Tuesday morning, the Philadelphia Phillies and Los Angeles Dodgers agreed to exchange Shane Victorino for Josh Lindblom and Ethan Martin. Free-agent-to-be Victorino gives the Dodgers an actual everyday left fielder, while Lindblom and Martin give the Phillies some highly-rated prospects. Or, some guys who were once highly-rated prospects. Now? Over at FanGraphs, Dave Cameron likes what the Dodgers have done.
Victorino replaces a black hole of a job share in left field, pushing Bobby Abreu and Tony Gwynn back to the bench where they belong. Given that he’s also replacing guys who were offering no production, this trade has the potential to offer the same kind of upgrade as last week’s Hanley Ramirez acquisition. The Dodgers have to be thrilled that they could solve their left field issues at this kind of low price, and they continue to put pressure on the Giants to make a counter if they want to keep pace in the NL West. This new Dodgers roster is a lot better than the one they were running out there two weeks ago.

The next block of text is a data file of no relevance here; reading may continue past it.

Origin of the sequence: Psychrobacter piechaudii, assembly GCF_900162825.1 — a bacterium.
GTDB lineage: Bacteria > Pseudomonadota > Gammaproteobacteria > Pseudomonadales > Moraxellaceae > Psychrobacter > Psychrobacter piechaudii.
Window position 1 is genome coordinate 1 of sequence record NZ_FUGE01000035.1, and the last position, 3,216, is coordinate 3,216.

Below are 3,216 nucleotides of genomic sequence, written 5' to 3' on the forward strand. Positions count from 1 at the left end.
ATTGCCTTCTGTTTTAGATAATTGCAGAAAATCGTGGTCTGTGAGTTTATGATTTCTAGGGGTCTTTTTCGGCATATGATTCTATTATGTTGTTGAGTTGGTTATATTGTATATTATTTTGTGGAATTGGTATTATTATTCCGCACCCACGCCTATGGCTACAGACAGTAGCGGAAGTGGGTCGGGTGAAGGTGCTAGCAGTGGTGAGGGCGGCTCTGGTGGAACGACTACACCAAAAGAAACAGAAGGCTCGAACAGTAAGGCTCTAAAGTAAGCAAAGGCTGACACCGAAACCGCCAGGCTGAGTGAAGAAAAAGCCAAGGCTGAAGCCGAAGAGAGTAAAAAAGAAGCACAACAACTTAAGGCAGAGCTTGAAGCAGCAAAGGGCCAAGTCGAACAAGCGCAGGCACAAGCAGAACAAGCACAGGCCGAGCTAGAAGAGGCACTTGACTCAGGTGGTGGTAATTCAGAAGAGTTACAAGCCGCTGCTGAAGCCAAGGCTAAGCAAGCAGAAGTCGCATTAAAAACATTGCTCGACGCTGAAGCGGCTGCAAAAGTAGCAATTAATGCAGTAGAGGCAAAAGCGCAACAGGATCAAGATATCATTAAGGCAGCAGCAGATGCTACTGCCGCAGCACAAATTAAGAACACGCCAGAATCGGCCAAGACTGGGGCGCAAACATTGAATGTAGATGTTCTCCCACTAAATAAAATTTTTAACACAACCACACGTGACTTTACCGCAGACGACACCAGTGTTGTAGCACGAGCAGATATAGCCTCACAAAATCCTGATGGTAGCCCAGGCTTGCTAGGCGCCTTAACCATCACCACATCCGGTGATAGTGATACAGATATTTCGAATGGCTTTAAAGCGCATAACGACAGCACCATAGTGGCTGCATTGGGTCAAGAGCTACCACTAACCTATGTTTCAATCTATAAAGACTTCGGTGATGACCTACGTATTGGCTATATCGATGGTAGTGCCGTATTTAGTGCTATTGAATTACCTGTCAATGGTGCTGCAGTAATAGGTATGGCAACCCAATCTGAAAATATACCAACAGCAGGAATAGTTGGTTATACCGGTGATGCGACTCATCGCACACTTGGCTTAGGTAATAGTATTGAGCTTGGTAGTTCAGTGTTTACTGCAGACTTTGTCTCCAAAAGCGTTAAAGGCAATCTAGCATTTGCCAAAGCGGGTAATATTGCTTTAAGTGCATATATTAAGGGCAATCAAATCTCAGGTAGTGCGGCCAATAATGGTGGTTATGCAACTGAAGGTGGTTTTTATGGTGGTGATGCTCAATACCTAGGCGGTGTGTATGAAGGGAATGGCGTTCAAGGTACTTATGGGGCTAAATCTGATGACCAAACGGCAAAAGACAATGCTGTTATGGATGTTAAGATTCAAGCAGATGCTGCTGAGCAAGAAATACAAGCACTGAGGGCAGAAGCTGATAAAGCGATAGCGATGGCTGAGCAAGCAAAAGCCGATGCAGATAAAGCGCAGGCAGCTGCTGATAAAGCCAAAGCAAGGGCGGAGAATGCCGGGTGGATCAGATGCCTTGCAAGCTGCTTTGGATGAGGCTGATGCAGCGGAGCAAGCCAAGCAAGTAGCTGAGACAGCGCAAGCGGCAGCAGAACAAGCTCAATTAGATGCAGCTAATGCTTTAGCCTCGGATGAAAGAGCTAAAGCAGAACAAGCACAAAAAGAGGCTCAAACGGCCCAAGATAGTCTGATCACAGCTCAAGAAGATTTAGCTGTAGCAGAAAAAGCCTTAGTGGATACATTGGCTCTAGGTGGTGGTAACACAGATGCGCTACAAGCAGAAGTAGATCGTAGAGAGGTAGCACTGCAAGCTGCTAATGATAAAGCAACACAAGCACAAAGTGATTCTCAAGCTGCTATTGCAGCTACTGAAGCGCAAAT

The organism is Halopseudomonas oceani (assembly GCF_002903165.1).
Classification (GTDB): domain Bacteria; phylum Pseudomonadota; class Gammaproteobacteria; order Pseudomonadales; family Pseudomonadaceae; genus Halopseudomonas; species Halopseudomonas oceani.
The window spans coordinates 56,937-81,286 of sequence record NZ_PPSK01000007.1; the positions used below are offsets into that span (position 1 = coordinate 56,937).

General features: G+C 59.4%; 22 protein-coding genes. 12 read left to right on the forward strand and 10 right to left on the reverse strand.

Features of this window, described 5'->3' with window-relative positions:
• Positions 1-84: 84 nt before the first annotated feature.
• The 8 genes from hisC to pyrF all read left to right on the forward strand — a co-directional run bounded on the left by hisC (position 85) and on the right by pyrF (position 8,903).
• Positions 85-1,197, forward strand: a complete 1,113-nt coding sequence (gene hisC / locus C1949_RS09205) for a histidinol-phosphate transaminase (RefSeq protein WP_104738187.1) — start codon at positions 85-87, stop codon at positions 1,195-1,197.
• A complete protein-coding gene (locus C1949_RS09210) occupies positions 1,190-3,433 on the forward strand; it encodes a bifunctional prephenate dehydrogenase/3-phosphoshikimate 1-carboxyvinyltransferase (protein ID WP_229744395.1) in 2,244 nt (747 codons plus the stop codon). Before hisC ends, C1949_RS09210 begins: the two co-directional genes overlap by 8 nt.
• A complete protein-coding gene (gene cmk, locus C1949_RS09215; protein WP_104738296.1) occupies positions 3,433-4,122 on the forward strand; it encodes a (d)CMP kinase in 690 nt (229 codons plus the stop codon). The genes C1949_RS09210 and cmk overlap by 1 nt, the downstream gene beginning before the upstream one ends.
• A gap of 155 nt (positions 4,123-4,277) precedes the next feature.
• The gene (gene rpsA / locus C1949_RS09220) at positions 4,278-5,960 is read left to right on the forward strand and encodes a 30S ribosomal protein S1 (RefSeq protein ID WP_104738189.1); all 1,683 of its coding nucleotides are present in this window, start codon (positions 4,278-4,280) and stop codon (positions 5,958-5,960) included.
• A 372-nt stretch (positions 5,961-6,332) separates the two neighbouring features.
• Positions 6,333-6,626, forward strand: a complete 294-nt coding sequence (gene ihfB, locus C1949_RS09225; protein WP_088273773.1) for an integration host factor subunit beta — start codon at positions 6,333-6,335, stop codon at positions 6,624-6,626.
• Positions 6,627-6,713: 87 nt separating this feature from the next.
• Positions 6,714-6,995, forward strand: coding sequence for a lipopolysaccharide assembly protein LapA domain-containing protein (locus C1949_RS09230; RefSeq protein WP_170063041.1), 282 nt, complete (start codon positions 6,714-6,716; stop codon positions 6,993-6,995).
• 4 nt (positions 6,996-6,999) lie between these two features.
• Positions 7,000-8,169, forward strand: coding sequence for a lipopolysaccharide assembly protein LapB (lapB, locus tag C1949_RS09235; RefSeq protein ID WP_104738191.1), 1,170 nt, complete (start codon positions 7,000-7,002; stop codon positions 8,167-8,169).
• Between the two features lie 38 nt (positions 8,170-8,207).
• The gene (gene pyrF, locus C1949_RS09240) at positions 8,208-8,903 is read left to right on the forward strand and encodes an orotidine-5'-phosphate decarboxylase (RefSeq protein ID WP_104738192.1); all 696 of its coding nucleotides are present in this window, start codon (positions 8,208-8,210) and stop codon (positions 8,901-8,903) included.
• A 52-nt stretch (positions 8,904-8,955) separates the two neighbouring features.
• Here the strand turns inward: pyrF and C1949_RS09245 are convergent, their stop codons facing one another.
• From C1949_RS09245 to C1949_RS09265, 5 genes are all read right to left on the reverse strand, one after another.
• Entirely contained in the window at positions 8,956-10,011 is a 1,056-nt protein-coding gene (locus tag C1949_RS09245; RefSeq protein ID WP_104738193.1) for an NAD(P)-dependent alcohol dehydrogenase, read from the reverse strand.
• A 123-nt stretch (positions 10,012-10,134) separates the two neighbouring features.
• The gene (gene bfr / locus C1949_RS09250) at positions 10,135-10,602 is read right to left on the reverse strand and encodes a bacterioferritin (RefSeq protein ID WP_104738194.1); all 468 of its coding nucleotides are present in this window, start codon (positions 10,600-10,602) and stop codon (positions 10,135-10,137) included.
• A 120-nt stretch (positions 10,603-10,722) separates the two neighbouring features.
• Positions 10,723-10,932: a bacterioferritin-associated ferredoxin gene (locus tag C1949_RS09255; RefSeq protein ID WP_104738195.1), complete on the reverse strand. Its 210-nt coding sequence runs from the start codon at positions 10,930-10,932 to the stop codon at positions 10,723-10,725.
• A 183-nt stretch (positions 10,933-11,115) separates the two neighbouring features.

For the Phillies, you can understand why they made this deal, assuming they weren’t going to give Victorino a qualifying offer in order to get draft pick compensation, but getting a bad command fly ball reliever and a bad command fly ball pitching prospect is not exactly a huge return. The Dodgers have to be pleased with how the last few weeks have gone, and if they add Ryan Dempster this afternoon, they might just be the big trade deadline winners.
Victorino owns just a 94 OPS+, but it was 130 a year ago and it's 103 for his career. He's also a capable defender, and the Dodgers have given most of their left-field time to Bobby Abreu, Juan Rivera, and Tony Gwynn. Victorino's a good get. Lindblom? Not a guy the Dodgers will miss, now that they've added Brandon League. And Martin? Martin was a high draft pick in 2008, but still he struggles with command and could easily have a future in the bullpen. One can't know how much the Phillies could have gotten for a pending free agent, but the Dodgers added value without really losing it.